December 6th-December 20th

Owners of Counting Stars:

As owner’s of Counting Stars, we had been anxious to set foot on her and see Counting Stars in person after Hurricane’s Irma and Maria.  We had heard she had come through the storms in remarkably great condition and this was definitely true.  Thanks to CYOA and Nanny Cay, we were one of the few lucky ones.  We are so thankful that we and future charter guests will continue to enjoy Counting Stars and all that the islands have to offer.

During this trip we were able to see parts of St. Thomas, St. John and the BVIs.  Below is a description of our impressions of these areas and how the islands are recovering.

The St. Thomas airport was running as usual.  Flights were on time and baggage arrived.  New drywall, paint and ceiling tiles were visible inside the airport.  We rented a car through Avis at the airport to buy provisions.  There is also an Avis right next to the base so you can pick up the car at the airport and walk to return the car the next morning before setting off.  The process went smoothly. In a little over an hour, we had picked up our car, provisioned and arrived at the base.  We had packed a polar bear soft-sided cooler with some provisions, not knowing what we would find available on St. Thomas.  Pueblo on the way to the base had everything we needed.  In fact, it was better stocked this time than on previous trips.

The drive to the base looked quite similar as before.  New palm trees had been planted.  The notable difference was the presence of blue tarps on some of the houses.

The CYOA base and docks looked fantastic.  Hook Line and Sinker also looked the same besides undergoing some improvements such as outdoor seating and the construction of a sushi bar.

Every time we arrive my heart skips a beat when seeing Counting Stars.  We were even more excited this time and it was such a relief to see her and climb aboard and open those salon doors.  The boat is a little over a year old but I was shocked to find she still smelled new.  I had heard about boats on the hard having mold and such but she was as clean as before.  The hulls were waxed and shiny.  Truly a happy moment for us.  Thank you to everyone at CYOA for taking care of her.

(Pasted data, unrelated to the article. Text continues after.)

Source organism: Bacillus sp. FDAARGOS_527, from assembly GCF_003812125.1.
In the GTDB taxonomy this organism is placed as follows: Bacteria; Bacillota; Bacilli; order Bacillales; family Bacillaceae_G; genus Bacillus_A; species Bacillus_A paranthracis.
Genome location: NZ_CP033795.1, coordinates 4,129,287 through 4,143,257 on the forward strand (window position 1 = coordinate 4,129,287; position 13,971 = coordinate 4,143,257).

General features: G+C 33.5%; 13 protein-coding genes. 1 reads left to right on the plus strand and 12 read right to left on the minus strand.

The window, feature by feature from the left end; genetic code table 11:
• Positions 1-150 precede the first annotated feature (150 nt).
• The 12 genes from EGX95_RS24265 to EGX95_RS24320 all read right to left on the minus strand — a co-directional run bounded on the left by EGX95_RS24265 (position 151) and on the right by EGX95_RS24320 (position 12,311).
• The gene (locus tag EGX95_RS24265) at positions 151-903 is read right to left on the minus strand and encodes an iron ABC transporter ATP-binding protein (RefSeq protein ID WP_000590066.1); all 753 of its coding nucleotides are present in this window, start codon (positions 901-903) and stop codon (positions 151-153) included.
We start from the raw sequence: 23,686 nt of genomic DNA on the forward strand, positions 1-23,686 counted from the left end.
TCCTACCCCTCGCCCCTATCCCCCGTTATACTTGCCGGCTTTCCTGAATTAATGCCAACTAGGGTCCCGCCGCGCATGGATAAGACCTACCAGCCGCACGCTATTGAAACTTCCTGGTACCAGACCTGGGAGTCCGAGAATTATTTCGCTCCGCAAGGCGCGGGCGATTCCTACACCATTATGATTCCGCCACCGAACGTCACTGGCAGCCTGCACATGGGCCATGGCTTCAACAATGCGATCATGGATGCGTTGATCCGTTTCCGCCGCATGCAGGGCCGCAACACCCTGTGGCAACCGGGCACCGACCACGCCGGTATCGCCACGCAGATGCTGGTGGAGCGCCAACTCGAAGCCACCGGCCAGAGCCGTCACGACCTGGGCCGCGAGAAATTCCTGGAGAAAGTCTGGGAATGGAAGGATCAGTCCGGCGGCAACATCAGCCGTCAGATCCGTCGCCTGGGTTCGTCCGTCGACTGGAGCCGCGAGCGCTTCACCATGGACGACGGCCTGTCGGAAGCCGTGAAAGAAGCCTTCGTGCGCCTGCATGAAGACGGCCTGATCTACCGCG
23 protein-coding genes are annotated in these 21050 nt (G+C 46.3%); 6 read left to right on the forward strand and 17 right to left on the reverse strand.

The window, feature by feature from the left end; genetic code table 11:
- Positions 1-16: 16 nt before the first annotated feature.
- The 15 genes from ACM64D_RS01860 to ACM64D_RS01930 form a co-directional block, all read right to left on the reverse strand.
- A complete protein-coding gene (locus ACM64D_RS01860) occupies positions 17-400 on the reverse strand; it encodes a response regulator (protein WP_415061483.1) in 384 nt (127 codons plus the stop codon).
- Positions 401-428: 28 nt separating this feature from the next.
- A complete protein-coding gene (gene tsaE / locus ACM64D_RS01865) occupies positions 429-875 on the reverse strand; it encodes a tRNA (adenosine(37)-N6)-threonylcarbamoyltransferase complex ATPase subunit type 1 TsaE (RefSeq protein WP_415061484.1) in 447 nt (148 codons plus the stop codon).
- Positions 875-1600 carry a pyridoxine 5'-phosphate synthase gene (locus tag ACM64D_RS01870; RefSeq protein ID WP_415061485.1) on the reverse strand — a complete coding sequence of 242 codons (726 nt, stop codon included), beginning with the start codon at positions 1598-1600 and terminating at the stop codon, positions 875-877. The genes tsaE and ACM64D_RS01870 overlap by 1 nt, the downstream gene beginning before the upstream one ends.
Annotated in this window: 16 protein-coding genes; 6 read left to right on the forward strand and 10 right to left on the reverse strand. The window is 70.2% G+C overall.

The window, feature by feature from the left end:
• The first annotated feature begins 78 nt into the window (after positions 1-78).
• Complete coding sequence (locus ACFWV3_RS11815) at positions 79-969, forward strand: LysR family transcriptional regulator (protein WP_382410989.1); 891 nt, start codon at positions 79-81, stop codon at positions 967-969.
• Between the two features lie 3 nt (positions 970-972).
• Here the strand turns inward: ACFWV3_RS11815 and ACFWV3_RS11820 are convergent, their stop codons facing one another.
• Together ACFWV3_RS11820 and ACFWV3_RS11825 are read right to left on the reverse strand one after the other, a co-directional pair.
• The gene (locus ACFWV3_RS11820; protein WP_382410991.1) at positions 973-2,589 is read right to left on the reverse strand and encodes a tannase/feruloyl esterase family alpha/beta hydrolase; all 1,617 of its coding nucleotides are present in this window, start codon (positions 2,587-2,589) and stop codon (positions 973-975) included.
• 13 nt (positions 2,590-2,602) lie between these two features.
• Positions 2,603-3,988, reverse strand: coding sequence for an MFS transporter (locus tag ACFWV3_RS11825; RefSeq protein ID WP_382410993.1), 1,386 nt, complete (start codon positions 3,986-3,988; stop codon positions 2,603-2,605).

Overall impressions:  

Sailing:  Still fantastic!  Same as before.

Snorkeling:  Almost as good as before.  Some damage to coral noted but most survived and the fish were abundant.

Vegetation:  Everything is now really green.  The vegetation is making a strong comeback.  Damage to vegetation is still visible where trunks of trees can be seen but given that it had only been 3 months since the storms, the vegetation had really filled in.  Beaches, where palm trees survived, have lots of new growth coming out of them.

Water: As blue and clear as always.  No change.

Grocery Stores: Extremely well stocked on St. Thomas.  Leverick Bay Pantry was stocked well also for those additional items you may have to pick up along the way.  

Water, Ice, and Fuel:   Hard to come by if your boat does not have an ice or water maker.  Counting Stars has both so we never have to stop for ice or water anyway. A huge plus during this time. We heard other charterers on the VHF looking for water and having to ration.  We only burned less than a ½ a tank in our two weeks so we only needed to top off the tanks at Yacht Haven Grande in Charlotte Amalie on the return.